“I don’t believe that elected officials should have any special privileges beyond what the average citizen has,” Avella said.
Parking is a major problem in Queens, and allowing elected officials to use the placard is sending the wrong message, he said. Avella said several of his colleagues park in front of fire hydrants and buses, as well as make copies of the placard and allow their spouses to use them.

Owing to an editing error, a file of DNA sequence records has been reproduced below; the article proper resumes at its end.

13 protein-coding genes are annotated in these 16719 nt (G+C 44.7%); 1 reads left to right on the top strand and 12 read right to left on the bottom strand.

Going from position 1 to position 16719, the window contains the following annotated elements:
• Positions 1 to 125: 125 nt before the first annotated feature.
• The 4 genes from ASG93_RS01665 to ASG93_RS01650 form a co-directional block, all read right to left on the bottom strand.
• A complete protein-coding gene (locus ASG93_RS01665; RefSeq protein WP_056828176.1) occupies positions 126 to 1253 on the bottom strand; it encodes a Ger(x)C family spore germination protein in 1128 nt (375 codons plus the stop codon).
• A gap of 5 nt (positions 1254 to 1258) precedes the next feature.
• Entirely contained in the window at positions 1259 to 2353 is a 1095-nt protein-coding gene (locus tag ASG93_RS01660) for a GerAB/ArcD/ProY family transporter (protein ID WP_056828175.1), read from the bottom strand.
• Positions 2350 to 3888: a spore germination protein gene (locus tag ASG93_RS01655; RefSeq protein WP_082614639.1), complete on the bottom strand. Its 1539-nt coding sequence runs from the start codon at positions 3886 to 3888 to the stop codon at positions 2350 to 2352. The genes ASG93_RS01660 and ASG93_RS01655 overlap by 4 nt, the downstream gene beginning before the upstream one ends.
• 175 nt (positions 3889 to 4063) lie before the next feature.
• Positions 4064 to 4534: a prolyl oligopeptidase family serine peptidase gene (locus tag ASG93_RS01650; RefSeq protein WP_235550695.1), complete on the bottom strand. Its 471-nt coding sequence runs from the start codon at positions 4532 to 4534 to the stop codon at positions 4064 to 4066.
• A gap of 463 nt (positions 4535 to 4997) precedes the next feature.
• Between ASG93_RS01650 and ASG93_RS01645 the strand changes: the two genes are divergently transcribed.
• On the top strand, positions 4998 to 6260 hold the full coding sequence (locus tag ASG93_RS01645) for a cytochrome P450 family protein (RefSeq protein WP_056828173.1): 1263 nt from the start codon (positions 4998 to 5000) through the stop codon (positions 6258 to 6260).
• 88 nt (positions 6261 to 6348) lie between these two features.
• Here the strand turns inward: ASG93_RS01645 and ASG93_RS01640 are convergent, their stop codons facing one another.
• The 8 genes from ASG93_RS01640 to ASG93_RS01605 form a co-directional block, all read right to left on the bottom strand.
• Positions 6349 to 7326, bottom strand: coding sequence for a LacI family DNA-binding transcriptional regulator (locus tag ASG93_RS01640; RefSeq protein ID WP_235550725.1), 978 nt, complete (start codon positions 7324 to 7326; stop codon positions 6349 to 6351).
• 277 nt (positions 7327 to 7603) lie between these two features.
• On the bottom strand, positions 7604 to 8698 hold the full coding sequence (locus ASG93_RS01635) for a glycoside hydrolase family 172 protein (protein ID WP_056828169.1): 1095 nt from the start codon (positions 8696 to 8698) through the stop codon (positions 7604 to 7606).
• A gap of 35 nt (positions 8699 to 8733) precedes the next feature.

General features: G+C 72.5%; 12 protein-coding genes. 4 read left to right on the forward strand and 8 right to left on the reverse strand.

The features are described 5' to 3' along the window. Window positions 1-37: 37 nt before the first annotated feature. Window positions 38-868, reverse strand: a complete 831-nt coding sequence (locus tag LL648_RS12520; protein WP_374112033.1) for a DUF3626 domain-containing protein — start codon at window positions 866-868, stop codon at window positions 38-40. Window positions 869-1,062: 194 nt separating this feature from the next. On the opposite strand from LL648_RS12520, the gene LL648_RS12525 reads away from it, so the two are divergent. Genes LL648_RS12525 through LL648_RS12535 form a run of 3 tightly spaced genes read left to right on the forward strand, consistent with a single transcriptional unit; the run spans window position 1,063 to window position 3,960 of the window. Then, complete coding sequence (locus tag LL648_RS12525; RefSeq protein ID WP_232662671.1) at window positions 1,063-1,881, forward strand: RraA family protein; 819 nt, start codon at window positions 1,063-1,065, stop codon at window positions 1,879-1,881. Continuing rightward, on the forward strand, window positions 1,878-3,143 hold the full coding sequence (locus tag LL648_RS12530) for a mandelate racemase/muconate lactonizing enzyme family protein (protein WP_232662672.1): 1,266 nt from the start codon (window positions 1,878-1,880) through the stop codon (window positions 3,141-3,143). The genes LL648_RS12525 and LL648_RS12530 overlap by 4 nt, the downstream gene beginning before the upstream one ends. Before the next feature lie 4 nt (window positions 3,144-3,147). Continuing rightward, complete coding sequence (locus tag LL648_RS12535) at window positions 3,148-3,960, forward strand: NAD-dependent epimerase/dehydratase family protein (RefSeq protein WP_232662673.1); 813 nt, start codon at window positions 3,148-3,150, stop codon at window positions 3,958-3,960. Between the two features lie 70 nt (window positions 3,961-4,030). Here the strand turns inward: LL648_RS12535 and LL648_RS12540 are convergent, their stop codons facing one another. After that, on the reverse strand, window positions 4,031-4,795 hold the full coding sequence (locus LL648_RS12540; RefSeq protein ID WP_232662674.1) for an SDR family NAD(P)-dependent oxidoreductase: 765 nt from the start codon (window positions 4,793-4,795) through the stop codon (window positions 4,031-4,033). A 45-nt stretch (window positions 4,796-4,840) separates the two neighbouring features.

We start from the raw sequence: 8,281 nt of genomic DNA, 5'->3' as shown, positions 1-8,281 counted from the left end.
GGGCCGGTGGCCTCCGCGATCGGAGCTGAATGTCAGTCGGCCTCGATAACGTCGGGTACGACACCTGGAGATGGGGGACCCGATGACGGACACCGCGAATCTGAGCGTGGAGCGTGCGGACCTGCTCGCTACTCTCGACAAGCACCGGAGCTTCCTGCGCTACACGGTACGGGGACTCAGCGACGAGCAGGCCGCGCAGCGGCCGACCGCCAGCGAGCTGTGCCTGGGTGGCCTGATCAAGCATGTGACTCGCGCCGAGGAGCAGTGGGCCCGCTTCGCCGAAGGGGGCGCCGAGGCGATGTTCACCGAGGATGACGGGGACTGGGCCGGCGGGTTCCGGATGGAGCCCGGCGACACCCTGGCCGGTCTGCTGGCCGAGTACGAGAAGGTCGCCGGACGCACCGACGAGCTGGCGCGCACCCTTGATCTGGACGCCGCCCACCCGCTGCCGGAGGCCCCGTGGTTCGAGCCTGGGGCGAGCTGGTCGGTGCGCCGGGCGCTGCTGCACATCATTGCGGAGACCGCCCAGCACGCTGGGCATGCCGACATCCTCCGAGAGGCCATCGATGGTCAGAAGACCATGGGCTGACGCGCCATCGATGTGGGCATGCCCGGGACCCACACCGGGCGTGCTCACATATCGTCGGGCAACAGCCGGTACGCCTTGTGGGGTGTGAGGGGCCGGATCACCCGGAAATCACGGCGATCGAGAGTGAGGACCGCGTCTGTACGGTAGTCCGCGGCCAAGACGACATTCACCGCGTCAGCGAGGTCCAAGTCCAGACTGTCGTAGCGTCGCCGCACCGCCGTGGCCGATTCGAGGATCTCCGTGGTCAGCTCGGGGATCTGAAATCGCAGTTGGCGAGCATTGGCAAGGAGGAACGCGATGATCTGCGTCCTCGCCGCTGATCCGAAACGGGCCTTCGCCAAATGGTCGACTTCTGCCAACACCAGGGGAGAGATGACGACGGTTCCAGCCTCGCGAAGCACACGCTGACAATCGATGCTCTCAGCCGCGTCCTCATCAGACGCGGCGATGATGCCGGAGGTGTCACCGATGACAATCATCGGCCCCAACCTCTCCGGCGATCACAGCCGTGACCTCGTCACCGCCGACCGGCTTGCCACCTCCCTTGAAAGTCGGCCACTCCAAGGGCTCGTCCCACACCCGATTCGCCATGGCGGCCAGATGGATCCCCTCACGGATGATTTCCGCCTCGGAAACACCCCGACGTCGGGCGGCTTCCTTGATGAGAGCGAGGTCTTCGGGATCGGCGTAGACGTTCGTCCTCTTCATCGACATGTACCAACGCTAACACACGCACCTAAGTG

Politicians should have trouble finding a parking spot just like everyone else, the state senator said.
“I don’t think any elected official should get this,” Avella said. “It’s hard for the average traffic enforcement agent to take on an elected official.”
He recently introduced a bill that would make all parking placards issued by New York required to have a barcode to allow traffic enforcement agents to confirm their validity. “As parking becomes harder and harder in the city of New York, this will become a bigger issue,” he said.